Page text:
Format

Send to

Choose Destination
Sensors (Basel). 2017 Apr 21;17(4). pii: E916. doi: 10.3390/s17040916.

Suitability of Strain Gage Sensors for Integration into Smart Sport Equipment: A Golf Club Example.

Author information

1
Shandong Provincial Key Laboratory of Network Based Intelligent Computing, University of Jinan, Jinan 250022, China. anton.umek@fe.uni-lj.si.
2
Faculty of Electrical Engineering, University of Ljubljana, 1000 Ljubljana, Slovenia. anton.umek@fe.uni-lj.si.
3
Shandong Provincial Key Laboratory of Network Based Intelligent Computing, University of Jinan, Jinan 250022, China. yzhang@ujn.edu.cn.
4
Faculty of Electrical Engineering, University of Ljubljana, 1000 Ljubljana, Slovenia. saso.tomazic@fe.uni-lj.si.
5
Faculty of Electrical Engineering, University of Ljubljana, 1000 Ljubljana, Slovenia. anton.kos@fe.uni-lj.si.

Abstract

Wearable devices and smart sport equipment are being increasingly used in amateur and professional sports. Smart sport equipment employs various sensors for detecting its state and actions. The correct choice of the most appropriate sensor(s) is of paramount importance for efficient and successful operation of sport equipment. When integrated into the sport equipment, ideal sensors are unobstructive, and do not change the functionality of the equipment. The article focuses on experiments for identification and selection of sensors that are suitable for the integration into a golf club with the final goal of their use in real time biofeedback applications. We tested two orthogonally affixed strain gage (SG) sensors, a 3-axis accelerometer, and a 3-axis gyroscope. The strain gage sensors are calibrated and validated in the laboratory environment by a highly accurate Qualisys Track Manager (QTM) optical tracking system. Field test results show that different types of golf swing and improper movement in early phases of golf swing can be detected with strain gage sensors attached to the shaft of the golf club. Thus they are suitable for biofeedback applications to help golfers to learn repetitive golf swings. It is suggested that the use of strain gage sensors can improve the golf swing technical error detection accuracy and that strain gage sensors alone are enough for basic golf swing analysis. Our final goal is to be able to acquire and analyze as many parameters of a smart golf club in real time during the entire duration of the swing. This would give us the ability to design mobile and cloud biofeedback applications with terminal or concurrent feedback that will enable us to speed-up motor skill learning in golf.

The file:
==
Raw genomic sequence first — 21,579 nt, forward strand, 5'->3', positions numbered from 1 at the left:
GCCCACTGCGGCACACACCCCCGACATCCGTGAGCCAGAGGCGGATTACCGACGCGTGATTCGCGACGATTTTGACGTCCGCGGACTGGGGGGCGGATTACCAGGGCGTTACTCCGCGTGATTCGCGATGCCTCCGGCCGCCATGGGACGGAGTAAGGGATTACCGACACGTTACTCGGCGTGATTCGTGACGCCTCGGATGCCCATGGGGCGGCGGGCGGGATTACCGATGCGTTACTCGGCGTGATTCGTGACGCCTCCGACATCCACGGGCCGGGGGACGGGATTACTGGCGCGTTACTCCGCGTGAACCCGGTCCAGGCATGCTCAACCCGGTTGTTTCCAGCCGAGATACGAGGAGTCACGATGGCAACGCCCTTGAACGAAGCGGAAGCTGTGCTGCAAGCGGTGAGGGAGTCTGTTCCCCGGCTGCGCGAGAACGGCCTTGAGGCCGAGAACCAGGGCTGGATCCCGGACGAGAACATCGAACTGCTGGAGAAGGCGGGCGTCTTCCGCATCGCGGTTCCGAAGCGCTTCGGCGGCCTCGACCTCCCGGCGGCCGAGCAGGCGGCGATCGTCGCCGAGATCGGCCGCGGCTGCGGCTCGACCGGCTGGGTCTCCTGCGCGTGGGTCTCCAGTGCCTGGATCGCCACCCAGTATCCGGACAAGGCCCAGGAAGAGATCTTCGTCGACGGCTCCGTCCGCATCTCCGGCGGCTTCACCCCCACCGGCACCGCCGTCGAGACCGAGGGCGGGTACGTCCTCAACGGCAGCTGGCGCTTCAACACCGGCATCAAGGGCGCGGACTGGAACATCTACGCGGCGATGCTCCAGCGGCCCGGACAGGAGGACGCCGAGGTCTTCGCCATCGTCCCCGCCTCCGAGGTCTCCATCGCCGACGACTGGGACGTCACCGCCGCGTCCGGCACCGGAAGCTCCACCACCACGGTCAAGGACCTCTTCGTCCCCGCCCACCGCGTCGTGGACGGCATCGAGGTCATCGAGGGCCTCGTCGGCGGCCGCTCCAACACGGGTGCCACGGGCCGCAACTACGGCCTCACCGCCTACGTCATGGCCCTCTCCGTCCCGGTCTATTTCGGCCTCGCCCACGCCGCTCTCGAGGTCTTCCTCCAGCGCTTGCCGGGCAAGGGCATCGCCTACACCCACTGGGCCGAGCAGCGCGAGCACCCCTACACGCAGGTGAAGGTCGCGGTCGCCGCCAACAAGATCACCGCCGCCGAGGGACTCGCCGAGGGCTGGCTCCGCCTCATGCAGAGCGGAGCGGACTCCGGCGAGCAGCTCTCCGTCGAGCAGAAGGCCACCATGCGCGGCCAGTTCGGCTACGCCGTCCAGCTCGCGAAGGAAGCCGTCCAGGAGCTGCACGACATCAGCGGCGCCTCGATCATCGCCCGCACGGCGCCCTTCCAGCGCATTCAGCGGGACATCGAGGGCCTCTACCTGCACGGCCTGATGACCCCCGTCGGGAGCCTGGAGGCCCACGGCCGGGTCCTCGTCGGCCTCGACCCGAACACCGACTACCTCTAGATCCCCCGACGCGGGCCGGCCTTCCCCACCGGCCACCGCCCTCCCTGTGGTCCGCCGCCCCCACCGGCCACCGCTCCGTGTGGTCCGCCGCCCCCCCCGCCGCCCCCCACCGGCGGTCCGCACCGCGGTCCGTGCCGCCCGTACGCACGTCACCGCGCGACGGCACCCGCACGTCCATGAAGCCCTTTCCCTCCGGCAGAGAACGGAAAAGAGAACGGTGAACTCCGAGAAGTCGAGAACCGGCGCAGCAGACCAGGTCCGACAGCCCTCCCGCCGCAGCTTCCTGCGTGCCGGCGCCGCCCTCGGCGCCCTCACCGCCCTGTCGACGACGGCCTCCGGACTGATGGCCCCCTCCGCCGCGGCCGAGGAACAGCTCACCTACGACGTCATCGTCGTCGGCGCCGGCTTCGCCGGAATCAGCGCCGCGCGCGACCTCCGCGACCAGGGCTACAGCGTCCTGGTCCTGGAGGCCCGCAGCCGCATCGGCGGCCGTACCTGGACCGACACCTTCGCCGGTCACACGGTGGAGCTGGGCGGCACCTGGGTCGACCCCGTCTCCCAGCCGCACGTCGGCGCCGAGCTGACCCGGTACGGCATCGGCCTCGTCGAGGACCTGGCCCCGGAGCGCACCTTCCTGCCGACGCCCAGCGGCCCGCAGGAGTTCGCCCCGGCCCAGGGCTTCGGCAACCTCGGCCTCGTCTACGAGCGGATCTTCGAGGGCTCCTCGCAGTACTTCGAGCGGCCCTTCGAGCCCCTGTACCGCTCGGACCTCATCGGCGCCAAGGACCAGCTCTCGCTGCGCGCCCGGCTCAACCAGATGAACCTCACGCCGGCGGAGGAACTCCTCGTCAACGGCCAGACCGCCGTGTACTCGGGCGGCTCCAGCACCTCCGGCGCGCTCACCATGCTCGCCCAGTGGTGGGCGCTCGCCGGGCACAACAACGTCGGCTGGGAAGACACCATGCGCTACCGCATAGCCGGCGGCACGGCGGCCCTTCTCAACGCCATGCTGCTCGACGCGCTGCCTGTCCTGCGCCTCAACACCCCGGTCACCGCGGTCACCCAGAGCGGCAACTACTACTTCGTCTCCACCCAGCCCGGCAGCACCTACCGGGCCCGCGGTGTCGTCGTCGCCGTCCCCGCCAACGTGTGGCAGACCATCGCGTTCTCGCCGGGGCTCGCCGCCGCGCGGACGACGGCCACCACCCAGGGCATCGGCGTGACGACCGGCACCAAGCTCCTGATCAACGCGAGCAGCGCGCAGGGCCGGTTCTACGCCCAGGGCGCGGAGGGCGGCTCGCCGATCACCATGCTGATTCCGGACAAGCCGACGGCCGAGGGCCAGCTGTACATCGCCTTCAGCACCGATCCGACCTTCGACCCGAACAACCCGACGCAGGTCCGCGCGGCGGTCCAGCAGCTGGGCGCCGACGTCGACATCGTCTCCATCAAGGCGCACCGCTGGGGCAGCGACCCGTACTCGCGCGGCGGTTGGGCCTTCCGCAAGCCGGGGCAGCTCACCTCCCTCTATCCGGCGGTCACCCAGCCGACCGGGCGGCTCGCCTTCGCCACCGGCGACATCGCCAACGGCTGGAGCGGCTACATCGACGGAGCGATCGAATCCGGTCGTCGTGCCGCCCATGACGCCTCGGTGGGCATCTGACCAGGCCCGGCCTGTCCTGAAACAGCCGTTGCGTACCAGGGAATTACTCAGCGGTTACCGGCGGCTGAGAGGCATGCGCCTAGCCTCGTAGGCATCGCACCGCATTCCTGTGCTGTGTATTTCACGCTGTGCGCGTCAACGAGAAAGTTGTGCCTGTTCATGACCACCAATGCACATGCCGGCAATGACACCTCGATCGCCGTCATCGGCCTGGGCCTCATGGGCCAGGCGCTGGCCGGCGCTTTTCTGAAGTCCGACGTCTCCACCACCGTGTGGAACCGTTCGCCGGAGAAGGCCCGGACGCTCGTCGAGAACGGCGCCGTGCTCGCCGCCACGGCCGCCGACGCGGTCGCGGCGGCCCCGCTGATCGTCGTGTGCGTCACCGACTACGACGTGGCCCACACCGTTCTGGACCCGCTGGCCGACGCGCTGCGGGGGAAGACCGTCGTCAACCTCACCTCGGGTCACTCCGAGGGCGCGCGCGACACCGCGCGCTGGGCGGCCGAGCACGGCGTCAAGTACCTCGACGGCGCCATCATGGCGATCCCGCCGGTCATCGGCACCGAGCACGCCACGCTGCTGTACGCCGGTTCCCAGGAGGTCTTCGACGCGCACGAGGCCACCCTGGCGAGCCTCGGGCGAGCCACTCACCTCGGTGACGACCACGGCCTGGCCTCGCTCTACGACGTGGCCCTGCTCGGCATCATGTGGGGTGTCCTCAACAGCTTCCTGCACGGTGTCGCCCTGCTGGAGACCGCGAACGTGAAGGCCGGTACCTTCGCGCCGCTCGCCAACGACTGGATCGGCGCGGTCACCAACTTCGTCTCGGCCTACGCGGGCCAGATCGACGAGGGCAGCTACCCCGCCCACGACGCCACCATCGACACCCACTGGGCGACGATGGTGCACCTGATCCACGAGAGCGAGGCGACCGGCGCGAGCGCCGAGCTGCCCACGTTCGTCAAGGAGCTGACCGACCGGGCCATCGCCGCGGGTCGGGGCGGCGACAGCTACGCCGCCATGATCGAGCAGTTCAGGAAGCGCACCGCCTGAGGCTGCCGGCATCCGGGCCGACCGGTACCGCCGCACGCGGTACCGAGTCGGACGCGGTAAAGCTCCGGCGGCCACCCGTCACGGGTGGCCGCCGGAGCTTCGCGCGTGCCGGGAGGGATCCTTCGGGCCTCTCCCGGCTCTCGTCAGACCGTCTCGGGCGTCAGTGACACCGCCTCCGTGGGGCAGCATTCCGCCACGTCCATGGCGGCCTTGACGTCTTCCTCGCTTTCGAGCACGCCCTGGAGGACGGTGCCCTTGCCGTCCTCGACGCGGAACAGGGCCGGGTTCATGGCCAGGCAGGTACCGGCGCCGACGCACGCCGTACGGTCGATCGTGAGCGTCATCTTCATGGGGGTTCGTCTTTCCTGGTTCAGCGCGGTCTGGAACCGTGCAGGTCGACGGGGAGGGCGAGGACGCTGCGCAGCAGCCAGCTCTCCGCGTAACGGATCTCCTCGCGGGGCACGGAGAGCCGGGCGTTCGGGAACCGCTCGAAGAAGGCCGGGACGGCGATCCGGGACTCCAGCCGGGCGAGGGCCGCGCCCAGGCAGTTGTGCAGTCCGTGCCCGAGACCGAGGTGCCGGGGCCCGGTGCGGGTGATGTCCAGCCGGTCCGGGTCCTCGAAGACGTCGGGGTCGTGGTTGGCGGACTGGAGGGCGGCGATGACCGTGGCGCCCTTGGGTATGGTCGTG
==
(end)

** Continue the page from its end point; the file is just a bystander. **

KEYWORDS:

accelerometer; golf swing analysis; gyroscope; sensor selection; smart sport equipment; strain gage sensor

Supplemental Content

Full text links

Icon for Multidisciplinary Digital Publishing Institute (MDPI) Icon for PubMed Central
Loading ...
Support Center